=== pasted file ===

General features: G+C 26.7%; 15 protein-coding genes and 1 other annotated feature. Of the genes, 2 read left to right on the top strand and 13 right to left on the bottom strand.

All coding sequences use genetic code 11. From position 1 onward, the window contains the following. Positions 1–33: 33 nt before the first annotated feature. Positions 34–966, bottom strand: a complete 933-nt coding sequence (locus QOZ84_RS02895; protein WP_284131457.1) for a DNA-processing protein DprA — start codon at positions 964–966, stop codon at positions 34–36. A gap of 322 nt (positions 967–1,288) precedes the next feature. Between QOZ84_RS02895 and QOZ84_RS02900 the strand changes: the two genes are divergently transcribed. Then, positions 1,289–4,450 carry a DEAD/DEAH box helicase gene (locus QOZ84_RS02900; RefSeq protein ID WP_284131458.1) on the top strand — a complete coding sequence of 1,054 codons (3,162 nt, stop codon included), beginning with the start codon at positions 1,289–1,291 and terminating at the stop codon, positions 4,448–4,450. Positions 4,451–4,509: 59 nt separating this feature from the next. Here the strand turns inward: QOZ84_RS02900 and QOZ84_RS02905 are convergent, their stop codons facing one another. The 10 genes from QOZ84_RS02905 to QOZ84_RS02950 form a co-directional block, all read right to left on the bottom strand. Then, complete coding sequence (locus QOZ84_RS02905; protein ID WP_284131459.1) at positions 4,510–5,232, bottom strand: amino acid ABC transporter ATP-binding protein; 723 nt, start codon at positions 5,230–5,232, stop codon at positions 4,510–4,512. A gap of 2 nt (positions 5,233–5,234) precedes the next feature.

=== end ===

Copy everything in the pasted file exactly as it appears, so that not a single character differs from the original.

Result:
General features: G+C 26.7%; 15 protein-coding genes and 1 other annotated feature. Of the genes, 2 read left to right on the top strand and 13 right to left on the bottom strand.

All coding sequences use genetic code 11. From position 1 onward, the window contains the following. Positions 1–33: 33 nt before the first annotated feature. Positions 34–966, bottom strand: a complete 933-nt coding sequence (locus QOZ84_RS02895; protein WP_284131457.1) for a DNA-processing protein DprA — start codon at positions 964–966, stop codon at positions 34–36. A gap of 322 nt (positions 967–1,288) precedes the next feature. Between QOZ84_RS02895 and QOZ84_RS02900 the strand changes: the two genes are divergently transcribed. Then, positions 1,289–4,450 carry a DEAD/DEAH box helicase gene (locus QOZ84_RS02900; RefSeq protein ID WP_284131458.1) on the top strand — a complete coding sequence of 1,054 codons (3,162 nt, stop codon included), beginning with the start codon at positions 1,289–1,291 and terminating at the stop codon, positions 4,448–4,450. Positions 4,451–4,509: 59 nt separating this feature from the next. Here the strand turns inward: QOZ84_RS02900 and QOZ84_RS02905 are convergent, their stop codons facing one another. The 10 genes from QOZ84_RS02905 to QOZ84_RS02950 form a co-directional block, all read right to left on the bottom strand. Then, complete coding sequence (locus QOZ84_RS02905; protein ID WP_284131459.1) at positions 4,510–5,232, bottom strand: amino acid ABC transporter ATP-binding protein; 723 nt, start codon at positions 5,230–5,232, stop codon at positions 4,510–4,512. A gap of 2 nt (positions 5,233–5,234) precedes the next feature.